It is not uncommon for the Fair Work Commission to be required to rule upon whether out of hours conduct by an employee may be legitimately the basis for the dismissal of an employee. Here are the principles which apply to that issue as expressed in a recent unfair dismissal case.
“A Full Bench of the Commission in the case of Anthony Farquharson v Qantas Airways Limited 19 considered the question of whether out of hours conduct by an employee involves breaches of terms of the contract of employment, as follows:
“ In Rose v Telstra Ross VP undertook a detailed analysis of the law relating to termination of employment for “out of hours” conduct. Referring to the judgment of McHugh and Gummow JJ in Byrne v Australian Airlines, his Honour noted that the emergence of the modern law of employment can be seen as a movement away the status of servants in a master/servant relationship to a focus on contract with the result that:
“[a]n employee’s behaviour outside of working hours will only have an impact on their employment to the extent that it can be said to breach an express or implied term of his or her contract of employment.”
 The issue, then, is whether the “out of hours” conduct involves a breach of an express or implied term of the contract of employment. Ross VP then considered the relevant implied terms:
An employee’s implied duty of fidelity and good faith is particularly relevant here. One of the most concise and authoritative statements of what is generally encompassed by the duty of fidelity and good faith is to be found in Blyth Chemicals v Bushnells. In that case their Honours Dixon and McTiernan JJ said:
“Conduct which in respect of important matters is incompatible with the fulfilment of an employee’s duty. Or involves an opposition, or conflict between his interest and his duty to his employer, or impedes the faithful performance of his obligations, or is destructive of the necessary confidence between employer and employee, is a ground of dismissal … But the conduct of the employee must itself involve the incompatibility, conflict, or impediment, or be destructive of confidence. An actual repugnance between his acts and his relationship must be found. It is not enough that ground for uneasiness as to future conduct arises.”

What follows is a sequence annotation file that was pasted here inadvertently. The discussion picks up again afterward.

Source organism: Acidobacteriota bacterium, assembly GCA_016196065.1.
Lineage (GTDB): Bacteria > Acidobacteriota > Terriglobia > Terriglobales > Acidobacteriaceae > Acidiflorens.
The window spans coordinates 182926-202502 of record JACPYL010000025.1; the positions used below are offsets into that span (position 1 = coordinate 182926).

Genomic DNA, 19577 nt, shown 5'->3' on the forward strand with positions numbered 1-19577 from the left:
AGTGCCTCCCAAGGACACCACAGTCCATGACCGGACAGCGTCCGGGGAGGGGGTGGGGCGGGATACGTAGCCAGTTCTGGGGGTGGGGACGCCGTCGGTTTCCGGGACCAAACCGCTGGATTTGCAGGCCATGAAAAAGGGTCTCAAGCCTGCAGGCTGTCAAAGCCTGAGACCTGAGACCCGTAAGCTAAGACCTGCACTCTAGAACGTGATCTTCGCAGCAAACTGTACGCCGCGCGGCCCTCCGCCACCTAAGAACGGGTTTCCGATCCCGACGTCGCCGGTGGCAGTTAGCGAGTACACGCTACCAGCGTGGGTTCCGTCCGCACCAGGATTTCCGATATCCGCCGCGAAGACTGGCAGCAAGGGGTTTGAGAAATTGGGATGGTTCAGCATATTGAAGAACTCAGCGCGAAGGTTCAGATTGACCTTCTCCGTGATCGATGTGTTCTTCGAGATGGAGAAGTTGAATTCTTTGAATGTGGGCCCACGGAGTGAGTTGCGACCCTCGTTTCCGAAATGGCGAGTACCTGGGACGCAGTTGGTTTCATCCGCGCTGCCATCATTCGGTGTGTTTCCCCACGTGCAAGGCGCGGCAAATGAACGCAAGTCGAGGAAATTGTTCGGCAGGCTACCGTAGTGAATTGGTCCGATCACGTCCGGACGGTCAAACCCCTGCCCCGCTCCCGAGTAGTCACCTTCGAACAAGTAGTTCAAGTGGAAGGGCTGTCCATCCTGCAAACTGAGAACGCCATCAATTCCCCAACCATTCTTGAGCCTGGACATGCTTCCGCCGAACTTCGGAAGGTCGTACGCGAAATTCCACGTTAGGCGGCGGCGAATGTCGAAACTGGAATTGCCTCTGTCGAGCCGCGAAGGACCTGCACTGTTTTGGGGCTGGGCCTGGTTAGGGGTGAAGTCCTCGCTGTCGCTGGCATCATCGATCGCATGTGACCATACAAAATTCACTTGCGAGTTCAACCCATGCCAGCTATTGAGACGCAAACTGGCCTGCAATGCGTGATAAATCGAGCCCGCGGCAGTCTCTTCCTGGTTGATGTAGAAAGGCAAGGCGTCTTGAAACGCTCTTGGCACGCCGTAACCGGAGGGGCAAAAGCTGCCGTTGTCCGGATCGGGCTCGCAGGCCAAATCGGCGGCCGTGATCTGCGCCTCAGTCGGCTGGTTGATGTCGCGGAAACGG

In the same case their Honours Starke and Evatt JJ note:
“The mere apprehension that an employee will act in a manner incompatible with the due and faithful performance of his duty affords no ground for dismissing him; he must be guilty of some conduct in itself incompatible with his duty and the confidential relation between himself and his employer.”
The obligations imposed by the common law duty of fidelity and good faith operate to prohibit acts outside of the employment which are inconsistent with the continuation of the employment relationship. But as Spender AJ observed in Cementaid (NSW) Pty Ltd v Chambers, ‘an actual repugnance between the employee’s acts and his relationship with his employer must be found’.
More recently the implied term of fidelity and good faith has been expressed as an obligation to serve the employer loyally and not to act contrary to the employer’s interest. In England this obligation appears to have been subsumed by the more general obligation of mutual trust and confidence. The implied term of mutual trust and confidence imposes reciprocal duties on the employee and employer that they shall not ‘without reasonable and proper cause, conduct themselves in a manner calculated and likely to destroy or seriously damage the relationship of confidence and trust between employer and employee’.
If conduct objectively considered is likely to cause serious damage to the relationship between employer and employee then a breach of the implied obligation may arise.